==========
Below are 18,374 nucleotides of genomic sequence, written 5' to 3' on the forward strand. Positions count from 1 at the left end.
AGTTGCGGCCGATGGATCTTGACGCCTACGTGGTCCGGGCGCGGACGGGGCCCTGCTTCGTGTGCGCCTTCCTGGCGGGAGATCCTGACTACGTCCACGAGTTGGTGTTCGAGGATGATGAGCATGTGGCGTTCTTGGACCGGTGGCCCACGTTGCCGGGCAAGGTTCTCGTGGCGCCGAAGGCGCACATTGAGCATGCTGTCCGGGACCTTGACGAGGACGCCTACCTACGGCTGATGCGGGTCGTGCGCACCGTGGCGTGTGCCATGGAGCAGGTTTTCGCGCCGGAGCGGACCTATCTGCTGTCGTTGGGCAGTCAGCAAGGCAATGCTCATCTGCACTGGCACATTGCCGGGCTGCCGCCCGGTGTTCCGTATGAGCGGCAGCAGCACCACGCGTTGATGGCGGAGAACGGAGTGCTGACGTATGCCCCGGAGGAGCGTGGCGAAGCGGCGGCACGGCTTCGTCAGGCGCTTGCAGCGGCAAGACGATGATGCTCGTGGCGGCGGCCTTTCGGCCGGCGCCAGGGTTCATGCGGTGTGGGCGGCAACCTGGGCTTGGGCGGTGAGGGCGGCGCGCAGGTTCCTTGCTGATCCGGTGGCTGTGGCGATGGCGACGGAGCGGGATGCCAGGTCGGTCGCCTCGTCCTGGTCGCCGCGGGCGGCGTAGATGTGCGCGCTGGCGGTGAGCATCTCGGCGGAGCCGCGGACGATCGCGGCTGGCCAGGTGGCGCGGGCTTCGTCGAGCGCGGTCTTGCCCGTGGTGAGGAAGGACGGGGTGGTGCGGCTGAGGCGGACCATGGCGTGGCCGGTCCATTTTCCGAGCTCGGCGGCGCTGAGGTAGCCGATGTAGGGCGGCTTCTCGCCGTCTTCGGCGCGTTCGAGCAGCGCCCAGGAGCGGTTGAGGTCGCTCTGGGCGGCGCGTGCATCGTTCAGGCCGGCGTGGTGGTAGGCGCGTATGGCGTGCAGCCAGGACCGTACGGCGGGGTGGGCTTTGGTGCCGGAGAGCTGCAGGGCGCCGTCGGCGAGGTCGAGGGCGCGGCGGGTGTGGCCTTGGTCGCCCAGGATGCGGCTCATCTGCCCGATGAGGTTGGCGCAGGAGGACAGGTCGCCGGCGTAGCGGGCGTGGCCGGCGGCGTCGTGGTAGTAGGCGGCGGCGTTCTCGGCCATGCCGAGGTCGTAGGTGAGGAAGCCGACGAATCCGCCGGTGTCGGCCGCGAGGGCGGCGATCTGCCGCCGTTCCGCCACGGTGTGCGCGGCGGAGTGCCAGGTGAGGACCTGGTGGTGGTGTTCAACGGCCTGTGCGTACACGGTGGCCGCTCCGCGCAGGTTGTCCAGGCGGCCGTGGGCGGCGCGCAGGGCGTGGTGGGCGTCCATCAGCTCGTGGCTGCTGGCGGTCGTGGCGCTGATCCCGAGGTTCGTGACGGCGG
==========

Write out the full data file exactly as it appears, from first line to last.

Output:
Below are 18,374 nucleotides of genomic sequence, written 5' to 3' on the forward strand. Positions count from 1 at the left end.
AGTTGCGGCCGATGGATCTTGACGCCTACGTGGTCCGGGCGCGGACGGGGCCCTGCTTCGTGTGCGCCTTCCTGGCGGGAGATCCTGACTACGTCCACGAGTTGGTGTTCGAGGATGATGAGCATGTGGCGTTCTTGGACCGGTGGCCCACGTTGCCGGGCAAGGTTCTCGTGGCGCCGAAGGCGCACATTGAGCATGCTGTCCGGGACCTTGACGAGGACGCCTACCTACGGCTGATGCGGGTCGTGCGCACCGTGGCGTGTGCCATGGAGCAGGTTTTCGCGCCGGAGCGGACCTATCTGCTGTCGTTGGGCAGTCAGCAAGGCAATGCTCATCTGCACTGGCACATTGCCGGGCTGCCGCCCGGTGTTCCGTATGAGCGGCAGCAGCACCACGCGTTGATGGCGGAGAACGGAGTGCTGACGTATGCCCCGGAGGAGCGTGGCGAAGCGGCGGCACGGCTTCGTCAGGCGCTTGCAGCGGCAAGACGATGATGCTCGTGGCGGCGGCCTTTCGGCCGGCGCCAGGGTTCATGCGGTGTGGGCGGCAACCTGGGCTTGGGCGGTGAGGGCGGCGCGCAGGTTCCTTGCTGATCCGGTGGCTGTGGCGATGGCGACGGAGCGGGATGCCAGGTCGGTCGCCTCGTCCTGGTCGCCGCGGGCGGCGTAGATGTGCGCGCTGGCGGTGAGCATCTCGGCGGAGCCGCGGACGATCGCGGCTGGCCAGGTGGCGCGGGCTTCGTCGAGCGCGGTCTTGCCCGTGGTGAGGAAGGACGGGGTGGTGCGGCTGAGGCGGACCATGGCGTGGCCGGTCCATTTTCCGAGCTCGGCGGCGCTGAGGTAGCCGATGTAGGGCGGCTTCTCGCCGTCTTCGGCGCGTTCGAGCAGCGCCCAGGAGCGGTTGAGGTCGCTCTGGGCGGCGCGTGCATCGTTCAGGCCGGCGTGGTGGTAGGCGCGTATGGCGTGCAGCCAGGACCGTACGGCGGGGTGGGCTTTGGTGCCGGAGAGCTGCAGGGCGCCGTCGGCGAGGTCGAGGGCGCGGCGGGTGTGGCCTTGGTCGCCCAGGATGCGGCTCATCTGCCCGATGAGGTTGGCGCAGGAGGACAGGTCGCCGGCGTAGCGGGCGTGGCCGGCGGCGTCGTGGTAGTAGGCGGCGGCGTTCTCGGCCATGCCGAGGTCGTAGGTGAGGAAGCCGACGAATCCGCCGGTGTCGGCCGCGAGGGCGGCGATCTGCCGCCGTTCCGCCACGGTGTGCGCGGCGGAGTGCCAGGTGAGGACCTGGTGGTGGTGTTCAACGGCCTGTGCGTACACGGTGGCCGCTCCGCGCAGGTTGTCCAGGCGGCCGTGGGCGGCGCGCAGGGCGTGGTGGGCGTCCATCAGCTCGTGGCTGCTGGCGGTCGTGGCGCTGATCCCGAGGTTCGTGACGGCGG